News | International
18 Mar 2018 1:48
NZCity News
NZCity CalculatorReturn to NZCity

  • Start Page
  • Personalise
  • Sport
  • Weather
  • Finance
  • Shopping
  • Jobs
  • Horoscopes
  • Lotto Results
  • Photo Gallery
  • Site Gallery
  • TVNow
  • Dating
  • SearchNZ
  • NZSearch
  • RugbyLeague
  • Make Home
  • About NZCity
  • Contact NZCity
  • Your Privacy
  • Advertising
  • Login
  • Join for Free

  •   Home > News > International

    Spanish women strike for International Women's Day

    Women around the overtly masculine nation down tools — closing schools and universities, reducing public transport to holiday schedules and cutting essential services to a minimum — as they demand fair treatment.

    Women in Spain have just staged the country's first national "feminist strike" and politicians are taking notice.

    For decades, Spanish women did what women all over the world do on International Women's Day — held protests, seminars and marches.

    But this year they tried something different: Taking part in an unprecedented national strike.

    "Yearly demonstrations are not enough to make the situation for women improve," journalist and feminist Cristina Mas said.

    "Like all workers in the world, a strike is the way for us to defend our rights and so we chose to use it."

    The two main trade unions supported half-day stoppages and estimated that nearly 6 million people took part.

    Unai Sordo, general secretary of Comisiones Obreras, a union with more than one million members, called it a "historic day".

    The result was felt across the nation, with many schools and universities closing, public transport reduced to holiday schedules and essential services cut back to a minimum.

    "The idea is [that] if women stop working, the country stops," Ms Mas said.

    "Even in the sectors where we weren't expecting much, [the turnout] is bigger than we expected."

    Women without jobs were also urged to withhold labour.

    'Take out your aprons'

    A social media campaign "Take out your aprons" called for a 24-hour moratorium on housework.

    Many women responded literally, hanging aprons from balcony windows.

    Popular support for Spain's first women's strike was evident in mass marches held across the main cities.

    In Barcelona, Mayor Ada Colau led a 200,000-strong crowd through the centre.

    The demands at all the protests were the same — fair promotions for women, the closure of the gender pay gap and an end to sexual harassment.

    By one estimate, women are paid on average of 12 per cent less in the public sector and 19 per cent less in the private sector in Spain.

    Spanish cities have a long record of militancy but the size of the strike still took many by surprise.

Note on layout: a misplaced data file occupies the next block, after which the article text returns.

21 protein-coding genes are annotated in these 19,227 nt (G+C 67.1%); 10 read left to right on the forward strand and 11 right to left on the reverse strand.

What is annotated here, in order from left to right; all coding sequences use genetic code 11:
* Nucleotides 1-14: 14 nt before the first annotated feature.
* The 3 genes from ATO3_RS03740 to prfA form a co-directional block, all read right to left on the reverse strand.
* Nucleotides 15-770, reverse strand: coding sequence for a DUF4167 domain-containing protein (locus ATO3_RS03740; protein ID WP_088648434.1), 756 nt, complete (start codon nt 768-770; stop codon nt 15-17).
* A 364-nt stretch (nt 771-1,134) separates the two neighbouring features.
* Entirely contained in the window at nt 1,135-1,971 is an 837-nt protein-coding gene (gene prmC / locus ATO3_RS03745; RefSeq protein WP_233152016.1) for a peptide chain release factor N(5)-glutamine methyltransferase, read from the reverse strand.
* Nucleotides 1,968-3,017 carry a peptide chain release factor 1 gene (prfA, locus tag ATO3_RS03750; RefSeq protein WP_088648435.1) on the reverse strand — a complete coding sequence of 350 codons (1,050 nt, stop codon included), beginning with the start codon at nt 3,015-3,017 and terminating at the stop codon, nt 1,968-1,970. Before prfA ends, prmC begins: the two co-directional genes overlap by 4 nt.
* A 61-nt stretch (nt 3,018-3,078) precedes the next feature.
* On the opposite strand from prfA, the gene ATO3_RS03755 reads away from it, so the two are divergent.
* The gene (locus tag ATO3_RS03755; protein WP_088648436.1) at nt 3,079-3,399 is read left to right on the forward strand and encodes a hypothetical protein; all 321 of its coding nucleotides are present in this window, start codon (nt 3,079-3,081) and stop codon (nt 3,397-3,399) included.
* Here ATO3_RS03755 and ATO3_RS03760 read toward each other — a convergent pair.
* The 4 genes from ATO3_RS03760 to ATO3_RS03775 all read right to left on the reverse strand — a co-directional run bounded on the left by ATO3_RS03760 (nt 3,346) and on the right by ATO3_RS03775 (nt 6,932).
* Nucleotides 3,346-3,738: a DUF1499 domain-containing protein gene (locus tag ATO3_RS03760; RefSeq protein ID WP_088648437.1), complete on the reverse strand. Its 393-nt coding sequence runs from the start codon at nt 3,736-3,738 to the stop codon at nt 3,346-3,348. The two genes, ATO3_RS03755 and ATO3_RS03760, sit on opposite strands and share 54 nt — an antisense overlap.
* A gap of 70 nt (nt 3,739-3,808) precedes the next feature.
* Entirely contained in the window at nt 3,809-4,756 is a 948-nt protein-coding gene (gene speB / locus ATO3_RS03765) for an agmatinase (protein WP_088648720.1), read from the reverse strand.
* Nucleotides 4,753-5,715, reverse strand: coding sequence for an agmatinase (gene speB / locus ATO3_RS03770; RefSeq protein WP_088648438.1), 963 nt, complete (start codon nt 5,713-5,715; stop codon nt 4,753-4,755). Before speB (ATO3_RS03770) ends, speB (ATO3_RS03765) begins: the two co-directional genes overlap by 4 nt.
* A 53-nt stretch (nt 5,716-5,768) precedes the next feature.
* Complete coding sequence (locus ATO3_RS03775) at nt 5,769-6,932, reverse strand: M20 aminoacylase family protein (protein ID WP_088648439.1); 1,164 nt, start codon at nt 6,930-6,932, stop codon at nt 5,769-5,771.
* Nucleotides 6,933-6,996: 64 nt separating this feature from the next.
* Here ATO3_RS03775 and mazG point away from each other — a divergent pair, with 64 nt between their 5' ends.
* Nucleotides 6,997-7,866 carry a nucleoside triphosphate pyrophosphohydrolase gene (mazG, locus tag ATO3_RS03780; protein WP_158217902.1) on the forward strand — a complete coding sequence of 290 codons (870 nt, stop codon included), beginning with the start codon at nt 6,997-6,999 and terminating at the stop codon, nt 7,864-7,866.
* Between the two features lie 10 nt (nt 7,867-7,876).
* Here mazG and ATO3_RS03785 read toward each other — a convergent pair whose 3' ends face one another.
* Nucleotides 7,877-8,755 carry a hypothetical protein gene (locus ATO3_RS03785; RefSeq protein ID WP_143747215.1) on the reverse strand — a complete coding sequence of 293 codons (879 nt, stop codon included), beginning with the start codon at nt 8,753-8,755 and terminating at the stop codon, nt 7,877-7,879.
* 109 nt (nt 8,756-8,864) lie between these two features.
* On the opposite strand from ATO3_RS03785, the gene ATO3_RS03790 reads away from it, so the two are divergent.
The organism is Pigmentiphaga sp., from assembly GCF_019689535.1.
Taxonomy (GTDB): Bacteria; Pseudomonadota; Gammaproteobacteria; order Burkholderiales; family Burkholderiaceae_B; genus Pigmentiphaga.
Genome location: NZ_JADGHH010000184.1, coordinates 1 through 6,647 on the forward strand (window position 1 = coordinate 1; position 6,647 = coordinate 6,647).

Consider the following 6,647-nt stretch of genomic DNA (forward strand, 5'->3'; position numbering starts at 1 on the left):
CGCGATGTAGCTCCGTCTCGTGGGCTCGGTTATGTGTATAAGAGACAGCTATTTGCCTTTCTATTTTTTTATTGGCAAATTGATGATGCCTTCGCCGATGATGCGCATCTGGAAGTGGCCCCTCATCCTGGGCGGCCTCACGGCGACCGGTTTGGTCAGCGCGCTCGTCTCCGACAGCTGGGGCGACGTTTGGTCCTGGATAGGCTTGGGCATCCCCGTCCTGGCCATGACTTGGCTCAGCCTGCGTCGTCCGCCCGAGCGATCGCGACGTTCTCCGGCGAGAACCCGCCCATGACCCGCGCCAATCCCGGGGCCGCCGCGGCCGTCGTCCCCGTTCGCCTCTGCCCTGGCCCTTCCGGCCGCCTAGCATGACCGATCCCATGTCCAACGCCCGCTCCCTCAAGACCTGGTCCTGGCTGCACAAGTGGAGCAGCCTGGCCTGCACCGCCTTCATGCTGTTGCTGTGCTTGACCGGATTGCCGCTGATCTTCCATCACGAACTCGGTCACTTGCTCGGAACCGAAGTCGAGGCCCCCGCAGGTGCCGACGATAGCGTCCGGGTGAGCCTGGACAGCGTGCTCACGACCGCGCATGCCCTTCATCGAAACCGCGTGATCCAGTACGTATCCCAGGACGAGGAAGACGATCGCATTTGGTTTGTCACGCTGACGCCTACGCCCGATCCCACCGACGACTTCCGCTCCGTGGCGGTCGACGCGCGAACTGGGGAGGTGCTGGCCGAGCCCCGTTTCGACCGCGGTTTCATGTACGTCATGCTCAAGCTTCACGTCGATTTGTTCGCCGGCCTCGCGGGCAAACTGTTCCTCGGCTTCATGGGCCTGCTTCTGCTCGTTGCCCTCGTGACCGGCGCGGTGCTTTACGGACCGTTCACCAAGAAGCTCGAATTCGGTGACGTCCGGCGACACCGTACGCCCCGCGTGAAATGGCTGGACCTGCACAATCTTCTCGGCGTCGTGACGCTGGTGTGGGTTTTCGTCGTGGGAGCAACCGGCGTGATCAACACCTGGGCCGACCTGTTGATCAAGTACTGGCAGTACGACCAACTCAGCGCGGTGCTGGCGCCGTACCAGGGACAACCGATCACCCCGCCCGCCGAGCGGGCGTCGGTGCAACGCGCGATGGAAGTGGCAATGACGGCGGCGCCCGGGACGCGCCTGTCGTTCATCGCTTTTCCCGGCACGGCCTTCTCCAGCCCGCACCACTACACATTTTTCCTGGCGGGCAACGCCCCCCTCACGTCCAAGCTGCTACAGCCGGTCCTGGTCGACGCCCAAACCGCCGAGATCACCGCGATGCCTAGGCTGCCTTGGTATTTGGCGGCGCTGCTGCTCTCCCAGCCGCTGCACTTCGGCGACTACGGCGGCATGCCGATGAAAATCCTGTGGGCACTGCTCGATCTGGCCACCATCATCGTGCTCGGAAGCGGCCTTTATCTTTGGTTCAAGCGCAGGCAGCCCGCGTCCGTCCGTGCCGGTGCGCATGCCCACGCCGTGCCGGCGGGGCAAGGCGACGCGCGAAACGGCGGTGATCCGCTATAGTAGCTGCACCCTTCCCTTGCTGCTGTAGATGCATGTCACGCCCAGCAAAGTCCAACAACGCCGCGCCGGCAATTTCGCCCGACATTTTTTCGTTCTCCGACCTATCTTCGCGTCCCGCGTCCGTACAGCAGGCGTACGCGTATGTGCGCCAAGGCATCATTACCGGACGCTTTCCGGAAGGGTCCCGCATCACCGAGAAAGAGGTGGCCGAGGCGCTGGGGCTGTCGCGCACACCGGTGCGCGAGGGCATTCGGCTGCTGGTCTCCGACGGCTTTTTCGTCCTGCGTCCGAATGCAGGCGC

This is a country dominated by "machismo", a strong sense of masculinity, in which many still see women's main functions as child rearing and being decorative.

    But Ms Mas believes the Government is now on notice that women have had enough.

    She hopes the rest of world will follow their lead next March.

    "I feel that there is a really worldwide offensive against women's rights. You see it in [US President Donald] Trump's speech, the role of the Church, how we are using our bodies," Ms Mas said.

    "If women in other countries see what we're doing I think they could reproduce it."

    © 2018 ABC Australian Broadcasting Corporation. All rights reserved

     Other International News
     17 Mar: Labor declares victory in the Batman by-election
     17 Mar: Olton Enterprise newspaper criticised for removing gay husband from mother's obituary
     17 Mar: Australian killed at Cambodian gun range was tourist, not military as local 'cover-up' suggests
     17 Mar: Steve Jobs' 1973 job application auctioned off for more than $225,000
     17 Mar: Black Panther too 'politically correct' for China as ticket sales dive in world's second-largest market
     17 Mar: Rafael Nadal in constant pain and relying on painkillers since 2005, uncle reveals
     17 Mar: Running with Roger Bannister put 88-year-old Cecil Walkley on track for a long and athletic life
     Top Stories

    Highlanders beat Crusaders in lively derby More...

    RBNZ expected to hold rate at review More...

     Today's News

    Labor declares victory in the Batman by-election 23:35

    Highlanders beat Crusaders in lively derby 21:55

    John Boyega misses "everything" about London 21:40

    Rugby League:
    Warriors still undefeated after NRL win 21:15

    Mandy Moore never wanted a "big" engagement ring 21:10

    Selena Gomez was "so scared she might die" when she had her kidney transplant 20:40

    Jennifer Lopez was once asked by a director to take her top off 20:10

    Queen Elizabeth has given her official blessing for Prince Harry and Meghan Markle to marry 19:40

    Rugby League:
    Hayne needs to find more ball: Arthur 19:35

    Law and Order:
    Hall wins Winter Paralympics gold for NZ 19:25

     News Search

    Power Search

    © 2018 New Zealand City Ltd